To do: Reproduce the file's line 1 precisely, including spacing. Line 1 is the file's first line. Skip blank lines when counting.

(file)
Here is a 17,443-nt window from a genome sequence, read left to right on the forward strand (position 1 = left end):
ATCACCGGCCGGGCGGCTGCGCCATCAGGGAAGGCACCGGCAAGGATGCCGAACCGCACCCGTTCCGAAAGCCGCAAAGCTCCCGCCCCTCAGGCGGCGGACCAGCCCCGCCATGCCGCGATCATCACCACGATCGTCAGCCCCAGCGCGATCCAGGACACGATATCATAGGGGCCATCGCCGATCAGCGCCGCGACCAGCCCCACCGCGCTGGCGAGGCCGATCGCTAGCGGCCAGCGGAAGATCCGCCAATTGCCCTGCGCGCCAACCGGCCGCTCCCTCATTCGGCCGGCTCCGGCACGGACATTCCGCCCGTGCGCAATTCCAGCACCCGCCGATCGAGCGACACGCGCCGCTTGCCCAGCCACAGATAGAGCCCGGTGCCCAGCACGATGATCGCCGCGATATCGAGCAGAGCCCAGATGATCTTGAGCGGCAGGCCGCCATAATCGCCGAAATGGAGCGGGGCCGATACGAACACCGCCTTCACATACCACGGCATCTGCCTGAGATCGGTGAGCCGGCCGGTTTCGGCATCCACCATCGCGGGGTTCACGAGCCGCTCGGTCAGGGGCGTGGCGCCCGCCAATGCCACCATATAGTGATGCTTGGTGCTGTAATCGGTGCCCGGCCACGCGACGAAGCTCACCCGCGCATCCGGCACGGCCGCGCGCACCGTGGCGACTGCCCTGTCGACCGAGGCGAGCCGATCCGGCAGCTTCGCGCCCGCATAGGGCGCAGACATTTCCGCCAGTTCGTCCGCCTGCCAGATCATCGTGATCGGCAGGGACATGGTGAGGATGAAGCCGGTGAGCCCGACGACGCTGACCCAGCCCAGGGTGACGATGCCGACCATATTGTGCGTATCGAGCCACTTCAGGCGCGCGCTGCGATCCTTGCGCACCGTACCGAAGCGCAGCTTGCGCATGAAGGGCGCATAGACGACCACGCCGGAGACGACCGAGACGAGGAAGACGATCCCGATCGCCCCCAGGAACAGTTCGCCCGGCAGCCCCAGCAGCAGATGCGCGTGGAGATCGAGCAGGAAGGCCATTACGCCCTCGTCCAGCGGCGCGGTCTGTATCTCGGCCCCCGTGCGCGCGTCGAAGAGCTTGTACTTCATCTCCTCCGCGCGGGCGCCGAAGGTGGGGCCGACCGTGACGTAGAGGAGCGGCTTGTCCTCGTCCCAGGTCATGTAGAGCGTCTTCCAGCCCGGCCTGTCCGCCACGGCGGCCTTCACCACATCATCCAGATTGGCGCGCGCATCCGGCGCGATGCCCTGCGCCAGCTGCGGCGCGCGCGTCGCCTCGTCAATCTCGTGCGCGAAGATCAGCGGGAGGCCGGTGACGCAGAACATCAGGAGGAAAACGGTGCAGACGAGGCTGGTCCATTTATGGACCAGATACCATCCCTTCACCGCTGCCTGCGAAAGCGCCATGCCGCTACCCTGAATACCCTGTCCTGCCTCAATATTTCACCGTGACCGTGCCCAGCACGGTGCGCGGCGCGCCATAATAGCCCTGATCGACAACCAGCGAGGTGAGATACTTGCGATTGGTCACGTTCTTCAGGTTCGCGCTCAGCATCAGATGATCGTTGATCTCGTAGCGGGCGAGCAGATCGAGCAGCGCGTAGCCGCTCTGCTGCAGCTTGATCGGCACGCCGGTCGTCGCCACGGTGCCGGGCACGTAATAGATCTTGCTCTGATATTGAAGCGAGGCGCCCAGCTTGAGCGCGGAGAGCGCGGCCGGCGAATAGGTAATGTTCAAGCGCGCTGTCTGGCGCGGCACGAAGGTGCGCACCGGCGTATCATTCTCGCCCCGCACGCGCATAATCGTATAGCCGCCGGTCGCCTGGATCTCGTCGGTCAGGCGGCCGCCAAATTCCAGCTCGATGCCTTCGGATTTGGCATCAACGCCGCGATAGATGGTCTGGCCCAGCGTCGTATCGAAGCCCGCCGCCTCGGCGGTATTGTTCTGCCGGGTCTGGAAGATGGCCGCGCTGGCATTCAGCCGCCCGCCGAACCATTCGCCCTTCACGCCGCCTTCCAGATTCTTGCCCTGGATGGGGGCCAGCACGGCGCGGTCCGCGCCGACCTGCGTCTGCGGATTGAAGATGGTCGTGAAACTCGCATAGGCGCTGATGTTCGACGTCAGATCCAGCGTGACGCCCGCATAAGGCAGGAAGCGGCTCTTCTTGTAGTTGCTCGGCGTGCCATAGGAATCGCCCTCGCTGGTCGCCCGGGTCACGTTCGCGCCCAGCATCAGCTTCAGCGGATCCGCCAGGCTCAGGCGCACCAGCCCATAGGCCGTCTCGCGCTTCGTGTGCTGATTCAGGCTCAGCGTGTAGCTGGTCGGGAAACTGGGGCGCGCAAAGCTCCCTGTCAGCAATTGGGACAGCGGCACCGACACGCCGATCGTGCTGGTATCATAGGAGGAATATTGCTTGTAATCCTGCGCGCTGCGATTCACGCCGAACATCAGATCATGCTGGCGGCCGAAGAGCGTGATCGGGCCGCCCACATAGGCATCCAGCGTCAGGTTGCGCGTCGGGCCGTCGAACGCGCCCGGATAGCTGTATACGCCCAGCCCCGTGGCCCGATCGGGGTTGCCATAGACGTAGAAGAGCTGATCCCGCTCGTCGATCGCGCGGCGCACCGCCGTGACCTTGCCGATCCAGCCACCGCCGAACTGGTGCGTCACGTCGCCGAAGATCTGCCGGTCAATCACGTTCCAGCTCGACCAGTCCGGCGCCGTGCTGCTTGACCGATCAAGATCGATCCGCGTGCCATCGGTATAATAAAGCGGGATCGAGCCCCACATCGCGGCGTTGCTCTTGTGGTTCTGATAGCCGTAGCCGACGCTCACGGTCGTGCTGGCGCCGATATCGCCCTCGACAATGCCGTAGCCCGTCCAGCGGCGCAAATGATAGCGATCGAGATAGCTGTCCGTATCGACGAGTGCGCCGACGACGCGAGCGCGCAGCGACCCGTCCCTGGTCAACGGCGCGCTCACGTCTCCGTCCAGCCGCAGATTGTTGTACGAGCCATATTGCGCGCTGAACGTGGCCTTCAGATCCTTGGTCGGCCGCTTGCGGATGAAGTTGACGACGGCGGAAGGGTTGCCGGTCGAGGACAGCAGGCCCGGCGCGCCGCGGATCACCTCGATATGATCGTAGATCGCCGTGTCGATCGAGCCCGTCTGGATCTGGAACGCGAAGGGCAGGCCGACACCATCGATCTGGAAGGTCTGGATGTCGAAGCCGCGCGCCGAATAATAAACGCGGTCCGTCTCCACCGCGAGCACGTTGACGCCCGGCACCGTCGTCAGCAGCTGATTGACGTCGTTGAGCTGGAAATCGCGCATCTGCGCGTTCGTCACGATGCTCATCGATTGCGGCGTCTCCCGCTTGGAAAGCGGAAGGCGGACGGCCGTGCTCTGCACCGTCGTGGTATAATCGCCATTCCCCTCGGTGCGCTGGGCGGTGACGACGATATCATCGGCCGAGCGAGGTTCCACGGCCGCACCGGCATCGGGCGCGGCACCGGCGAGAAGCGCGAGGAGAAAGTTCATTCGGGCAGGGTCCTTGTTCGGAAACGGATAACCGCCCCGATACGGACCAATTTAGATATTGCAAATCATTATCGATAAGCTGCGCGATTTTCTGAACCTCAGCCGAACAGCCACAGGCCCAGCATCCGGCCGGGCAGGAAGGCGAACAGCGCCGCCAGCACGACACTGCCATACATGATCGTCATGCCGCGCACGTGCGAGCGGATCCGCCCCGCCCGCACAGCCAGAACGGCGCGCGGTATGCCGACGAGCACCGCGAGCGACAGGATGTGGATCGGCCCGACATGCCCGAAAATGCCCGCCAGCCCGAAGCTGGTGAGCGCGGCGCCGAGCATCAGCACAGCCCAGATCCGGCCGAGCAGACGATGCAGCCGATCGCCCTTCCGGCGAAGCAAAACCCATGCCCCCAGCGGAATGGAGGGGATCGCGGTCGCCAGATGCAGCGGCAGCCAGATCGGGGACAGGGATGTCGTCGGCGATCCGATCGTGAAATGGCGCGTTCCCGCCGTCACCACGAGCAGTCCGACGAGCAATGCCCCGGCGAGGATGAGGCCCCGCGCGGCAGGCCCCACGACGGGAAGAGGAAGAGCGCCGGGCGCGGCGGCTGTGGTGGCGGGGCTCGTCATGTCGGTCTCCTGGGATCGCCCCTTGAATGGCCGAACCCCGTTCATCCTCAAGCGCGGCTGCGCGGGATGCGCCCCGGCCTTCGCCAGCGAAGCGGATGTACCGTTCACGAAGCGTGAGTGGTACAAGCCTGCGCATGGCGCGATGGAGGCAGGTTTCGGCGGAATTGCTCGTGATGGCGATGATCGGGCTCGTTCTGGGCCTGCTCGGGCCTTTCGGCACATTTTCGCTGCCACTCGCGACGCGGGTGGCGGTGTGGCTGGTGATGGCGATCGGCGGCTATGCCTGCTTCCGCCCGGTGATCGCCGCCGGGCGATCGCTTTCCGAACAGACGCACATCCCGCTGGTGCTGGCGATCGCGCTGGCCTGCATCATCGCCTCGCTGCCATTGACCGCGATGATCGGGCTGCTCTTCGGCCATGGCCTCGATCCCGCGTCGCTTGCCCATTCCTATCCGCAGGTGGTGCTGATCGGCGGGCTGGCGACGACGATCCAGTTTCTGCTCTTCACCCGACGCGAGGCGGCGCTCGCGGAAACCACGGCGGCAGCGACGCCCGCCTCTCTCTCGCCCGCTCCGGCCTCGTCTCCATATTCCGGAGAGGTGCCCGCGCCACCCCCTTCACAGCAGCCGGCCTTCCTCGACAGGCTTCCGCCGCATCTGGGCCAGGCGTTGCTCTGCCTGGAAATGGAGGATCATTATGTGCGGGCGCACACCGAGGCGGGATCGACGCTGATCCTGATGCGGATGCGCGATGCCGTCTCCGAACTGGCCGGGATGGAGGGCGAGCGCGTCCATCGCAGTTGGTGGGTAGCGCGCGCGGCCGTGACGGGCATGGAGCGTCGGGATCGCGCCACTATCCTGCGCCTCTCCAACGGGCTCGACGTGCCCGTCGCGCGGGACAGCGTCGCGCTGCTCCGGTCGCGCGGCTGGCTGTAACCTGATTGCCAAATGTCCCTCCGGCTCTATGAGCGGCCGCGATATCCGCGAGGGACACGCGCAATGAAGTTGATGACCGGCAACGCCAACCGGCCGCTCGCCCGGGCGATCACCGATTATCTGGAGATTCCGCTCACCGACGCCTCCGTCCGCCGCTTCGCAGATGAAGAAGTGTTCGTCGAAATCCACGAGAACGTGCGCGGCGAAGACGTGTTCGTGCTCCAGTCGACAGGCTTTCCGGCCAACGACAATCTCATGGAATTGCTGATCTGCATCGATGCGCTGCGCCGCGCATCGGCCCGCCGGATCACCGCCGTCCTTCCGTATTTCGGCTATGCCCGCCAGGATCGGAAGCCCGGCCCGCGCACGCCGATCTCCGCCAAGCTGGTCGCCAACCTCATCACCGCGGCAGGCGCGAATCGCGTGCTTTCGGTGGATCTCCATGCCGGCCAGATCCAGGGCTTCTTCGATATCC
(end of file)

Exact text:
Here is a 17,443-nt window from a genome sequence, read left to right on the forward strand (position 1 = left end):